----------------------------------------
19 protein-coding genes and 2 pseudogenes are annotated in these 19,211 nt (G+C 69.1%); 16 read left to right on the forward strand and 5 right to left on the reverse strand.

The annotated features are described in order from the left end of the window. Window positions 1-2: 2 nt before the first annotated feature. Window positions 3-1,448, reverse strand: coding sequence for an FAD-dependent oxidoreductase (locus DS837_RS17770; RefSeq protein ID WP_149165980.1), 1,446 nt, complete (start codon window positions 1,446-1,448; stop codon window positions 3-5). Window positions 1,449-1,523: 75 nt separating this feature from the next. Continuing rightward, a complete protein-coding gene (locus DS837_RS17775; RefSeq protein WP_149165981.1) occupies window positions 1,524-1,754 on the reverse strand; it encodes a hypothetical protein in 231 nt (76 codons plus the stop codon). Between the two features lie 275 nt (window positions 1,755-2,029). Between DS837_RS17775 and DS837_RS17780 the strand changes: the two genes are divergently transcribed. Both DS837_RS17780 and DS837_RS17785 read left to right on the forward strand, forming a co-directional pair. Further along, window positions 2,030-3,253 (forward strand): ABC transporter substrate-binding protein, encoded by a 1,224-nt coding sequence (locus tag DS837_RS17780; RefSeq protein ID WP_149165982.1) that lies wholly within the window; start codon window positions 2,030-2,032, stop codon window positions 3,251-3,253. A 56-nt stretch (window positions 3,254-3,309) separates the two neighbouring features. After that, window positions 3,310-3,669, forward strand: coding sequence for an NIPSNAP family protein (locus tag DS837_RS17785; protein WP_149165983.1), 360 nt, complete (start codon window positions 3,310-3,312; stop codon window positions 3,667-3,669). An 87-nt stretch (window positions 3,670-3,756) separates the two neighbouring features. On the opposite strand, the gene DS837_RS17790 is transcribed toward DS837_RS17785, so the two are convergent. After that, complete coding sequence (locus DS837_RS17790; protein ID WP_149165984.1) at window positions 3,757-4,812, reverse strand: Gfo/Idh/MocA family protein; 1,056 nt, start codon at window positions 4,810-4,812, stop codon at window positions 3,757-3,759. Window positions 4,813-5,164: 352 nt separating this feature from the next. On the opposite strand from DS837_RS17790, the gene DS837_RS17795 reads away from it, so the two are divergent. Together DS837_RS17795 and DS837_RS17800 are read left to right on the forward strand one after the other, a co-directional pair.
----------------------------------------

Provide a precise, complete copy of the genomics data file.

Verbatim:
19 protein-coding genes and 2 pseudogenes are annotated in these 19,211 nt (G+C 69.1%); 16 read left to right on the forward strand and 5 right to left on the reverse strand.

The annotated features are described in order from the left end of the window. Window positions 1-2: 2 nt before the first annotated feature. Window positions 3-1,448, reverse strand: coding sequence for an FAD-dependent oxidoreductase (locus DS837_RS17770; RefSeq protein ID WP_149165980.1), 1,446 nt, complete (start codon window positions 1,446-1,448; stop codon window positions 3-5). Window positions 1,449-1,523: 75 nt separating this feature from the next. Continuing rightward, a complete protein-coding gene (locus DS837_RS17775; RefSeq protein WP_149165981.1) occupies window positions 1,524-1,754 on the reverse strand; it encodes a hypothetical protein in 231 nt (76 codons plus the stop codon). Between the two features lie 275 nt (window positions 1,755-2,029). Between DS837_RS17775 and DS837_RS17780 the strand changes: the two genes are divergently transcribed. Both DS837_RS17780 and DS837_RS17785 read left to right on the forward strand, forming a co-directional pair. Further along, window positions 2,030-3,253 (forward strand): ABC transporter substrate-binding protein, encoded by a 1,224-nt coding sequence (locus tag DS837_RS17780; RefSeq protein ID WP_149165982.1) that lies wholly within the window; start codon window positions 2,030-2,032, stop codon window positions 3,251-3,253. A 56-nt stretch (window positions 3,254-3,309) separates the two neighbouring features. After that, window positions 3,310-3,669, forward strand: coding sequence for an NIPSNAP family protein (locus tag DS837_RS17785; protein WP_149165983.1), 360 nt, complete (start codon window positions 3,310-3,312; stop codon window positions 3,667-3,669). An 87-nt stretch (window positions 3,670-3,756) separates the two neighbouring features. On the opposite strand, the gene DS837_RS17790 is transcribed toward DS837_RS17785, so the two are convergent. After that, complete coding sequence (locus DS837_RS17790; protein ID WP_149165984.1) at window positions 3,757-4,812, reverse strand: Gfo/Idh/MocA family protein; 1,056 nt, start codon at window positions 4,810-4,812, stop codon at window positions 3,757-3,759. Window positions 4,813-5,164: 352 nt separating this feature from the next. On the opposite strand from DS837_RS17790, the gene DS837_RS17795 reads away from it, so the two are divergent. Together DS837_RS17795 and DS837_RS17800 are read left to right on the forward strand one after the other, a co-directional pair.